I want to explain what lies at the heart of my objections to this legislation, and I should first point out that I do not support the idea of a nanny state. Reference has been made the problems that exist in London's west end. Many bars in Soho and Covent Garden already have staggered licensing hours; indeed, the same is true of much of central London. The myth has arisen that this country has a pre-first world war licensing regime. The hon. Member for Selby (Mr. Grogan) referred to the brooding presence of Lloyd George in debates on licensing matters, but licensing hours, particularly in our larger towns and cities, have already developed well beyond those days. My own constituency contains a number of bars and pubs that remain open well beyond 11 o'clock; indeed, some remain open until as late as 3 o'clock in the morning. I am afraid that flexible licensing has not made a great deal of difference to much of the behaviour on our streets.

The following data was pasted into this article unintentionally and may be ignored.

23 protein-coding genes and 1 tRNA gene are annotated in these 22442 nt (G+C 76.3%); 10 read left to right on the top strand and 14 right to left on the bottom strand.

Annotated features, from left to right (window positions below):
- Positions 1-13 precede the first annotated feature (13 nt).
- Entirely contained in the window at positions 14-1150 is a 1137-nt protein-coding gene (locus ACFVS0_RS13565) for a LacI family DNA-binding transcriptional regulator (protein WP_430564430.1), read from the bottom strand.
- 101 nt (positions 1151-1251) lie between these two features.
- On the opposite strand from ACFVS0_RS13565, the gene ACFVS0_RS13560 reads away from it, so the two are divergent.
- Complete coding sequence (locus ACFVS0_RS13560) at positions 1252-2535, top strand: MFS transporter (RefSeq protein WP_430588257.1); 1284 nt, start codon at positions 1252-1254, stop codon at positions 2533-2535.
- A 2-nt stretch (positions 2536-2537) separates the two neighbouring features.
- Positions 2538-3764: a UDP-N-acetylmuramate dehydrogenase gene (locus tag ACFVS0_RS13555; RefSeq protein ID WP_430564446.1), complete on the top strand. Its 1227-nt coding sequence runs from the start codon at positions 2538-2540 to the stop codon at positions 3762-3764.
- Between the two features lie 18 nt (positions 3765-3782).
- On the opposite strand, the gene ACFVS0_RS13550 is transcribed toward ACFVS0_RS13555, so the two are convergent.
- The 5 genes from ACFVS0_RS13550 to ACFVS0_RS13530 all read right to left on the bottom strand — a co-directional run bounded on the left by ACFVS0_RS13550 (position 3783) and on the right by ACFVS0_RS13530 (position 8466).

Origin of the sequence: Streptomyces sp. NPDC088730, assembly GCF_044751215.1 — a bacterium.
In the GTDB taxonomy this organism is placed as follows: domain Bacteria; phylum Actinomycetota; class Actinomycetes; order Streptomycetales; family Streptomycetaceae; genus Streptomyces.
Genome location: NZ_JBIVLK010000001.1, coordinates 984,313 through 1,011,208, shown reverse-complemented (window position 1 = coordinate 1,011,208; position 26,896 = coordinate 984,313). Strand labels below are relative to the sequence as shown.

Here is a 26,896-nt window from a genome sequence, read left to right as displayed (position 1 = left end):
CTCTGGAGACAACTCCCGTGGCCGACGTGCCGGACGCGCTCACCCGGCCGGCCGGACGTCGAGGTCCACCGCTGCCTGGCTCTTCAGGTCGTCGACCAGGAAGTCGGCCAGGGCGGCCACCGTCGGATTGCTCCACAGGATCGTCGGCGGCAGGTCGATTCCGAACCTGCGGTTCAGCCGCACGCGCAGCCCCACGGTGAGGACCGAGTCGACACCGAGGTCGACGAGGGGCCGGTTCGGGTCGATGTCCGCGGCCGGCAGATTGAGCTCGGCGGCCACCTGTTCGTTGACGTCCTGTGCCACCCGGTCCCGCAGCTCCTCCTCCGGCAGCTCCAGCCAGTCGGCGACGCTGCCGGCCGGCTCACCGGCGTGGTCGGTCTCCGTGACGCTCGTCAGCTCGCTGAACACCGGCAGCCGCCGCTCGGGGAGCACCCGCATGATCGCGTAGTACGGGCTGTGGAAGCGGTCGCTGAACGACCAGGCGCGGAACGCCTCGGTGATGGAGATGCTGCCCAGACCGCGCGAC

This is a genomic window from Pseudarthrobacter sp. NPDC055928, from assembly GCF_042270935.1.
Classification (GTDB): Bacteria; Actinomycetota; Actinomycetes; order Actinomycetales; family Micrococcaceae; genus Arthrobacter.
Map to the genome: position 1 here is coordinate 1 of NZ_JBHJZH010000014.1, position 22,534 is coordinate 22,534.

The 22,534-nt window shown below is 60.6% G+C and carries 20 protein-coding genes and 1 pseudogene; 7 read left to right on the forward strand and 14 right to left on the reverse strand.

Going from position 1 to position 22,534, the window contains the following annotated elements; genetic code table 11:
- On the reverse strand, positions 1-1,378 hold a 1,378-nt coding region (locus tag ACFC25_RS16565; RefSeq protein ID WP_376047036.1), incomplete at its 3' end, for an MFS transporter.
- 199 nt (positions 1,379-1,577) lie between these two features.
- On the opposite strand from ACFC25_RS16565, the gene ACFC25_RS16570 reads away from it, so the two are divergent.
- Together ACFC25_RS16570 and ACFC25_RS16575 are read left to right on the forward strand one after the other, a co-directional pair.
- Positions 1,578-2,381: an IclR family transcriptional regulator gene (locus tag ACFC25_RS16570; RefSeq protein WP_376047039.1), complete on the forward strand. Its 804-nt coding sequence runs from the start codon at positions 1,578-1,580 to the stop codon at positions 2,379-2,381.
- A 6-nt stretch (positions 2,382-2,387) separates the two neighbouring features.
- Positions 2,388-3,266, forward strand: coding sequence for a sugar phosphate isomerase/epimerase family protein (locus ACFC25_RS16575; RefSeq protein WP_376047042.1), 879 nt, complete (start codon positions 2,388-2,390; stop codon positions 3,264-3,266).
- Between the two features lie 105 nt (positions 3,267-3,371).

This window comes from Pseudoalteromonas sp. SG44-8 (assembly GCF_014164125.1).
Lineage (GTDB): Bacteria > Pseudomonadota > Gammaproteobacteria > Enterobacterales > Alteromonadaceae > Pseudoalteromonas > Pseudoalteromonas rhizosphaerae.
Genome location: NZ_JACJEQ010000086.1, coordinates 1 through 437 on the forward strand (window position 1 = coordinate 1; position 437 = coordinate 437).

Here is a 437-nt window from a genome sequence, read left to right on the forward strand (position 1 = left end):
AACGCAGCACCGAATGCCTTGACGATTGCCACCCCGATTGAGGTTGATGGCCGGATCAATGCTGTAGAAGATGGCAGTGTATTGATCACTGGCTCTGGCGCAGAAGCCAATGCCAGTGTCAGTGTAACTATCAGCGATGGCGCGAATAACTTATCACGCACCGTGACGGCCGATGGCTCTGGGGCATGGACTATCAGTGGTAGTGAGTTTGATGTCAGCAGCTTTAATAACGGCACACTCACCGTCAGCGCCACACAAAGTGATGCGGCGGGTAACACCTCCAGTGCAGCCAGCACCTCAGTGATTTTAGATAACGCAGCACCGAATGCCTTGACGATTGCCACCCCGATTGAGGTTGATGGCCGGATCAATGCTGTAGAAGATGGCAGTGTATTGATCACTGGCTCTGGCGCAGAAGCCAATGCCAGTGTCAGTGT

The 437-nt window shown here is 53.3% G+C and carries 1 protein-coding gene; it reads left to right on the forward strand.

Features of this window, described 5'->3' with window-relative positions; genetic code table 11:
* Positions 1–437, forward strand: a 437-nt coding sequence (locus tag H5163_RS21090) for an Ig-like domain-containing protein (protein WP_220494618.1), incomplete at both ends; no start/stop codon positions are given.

I must confess that I am instinctively a libertarian: I do not like imposing lots of rules and regulations. I can understand part of the Government's thinking, and it is an important part. They want to take a much more flexible attitude, and I only wish that we could rely on many of our citizens behaving responsibly. I want to discuss my own constituency not because it is entirely unusual—that said, Westminster has more alcohol licences than any other borough in the country—but because it underlines the point that without that sense of responsibility, we cannot ensure that we will create the sort of world in which we would like to live.

In Soho and Covent Garden—a part of London that I share with the right hon. Member for Holborn and St. Pancras (Mr. Dobson)—the great majority of the residential population are not necessarily there out of choice. I have always believed that those who buy a property next door to a football ground or a pub have to expect a certain amount of disruption. In a previous life, I was a member of the planning committee of the royal borough of Kensington and Chelsea, which often debated such matters. It struck me then that to buy a property knowing that certain problems would arise because it was near a large entertainment venue, and then to complain about such disruption, was the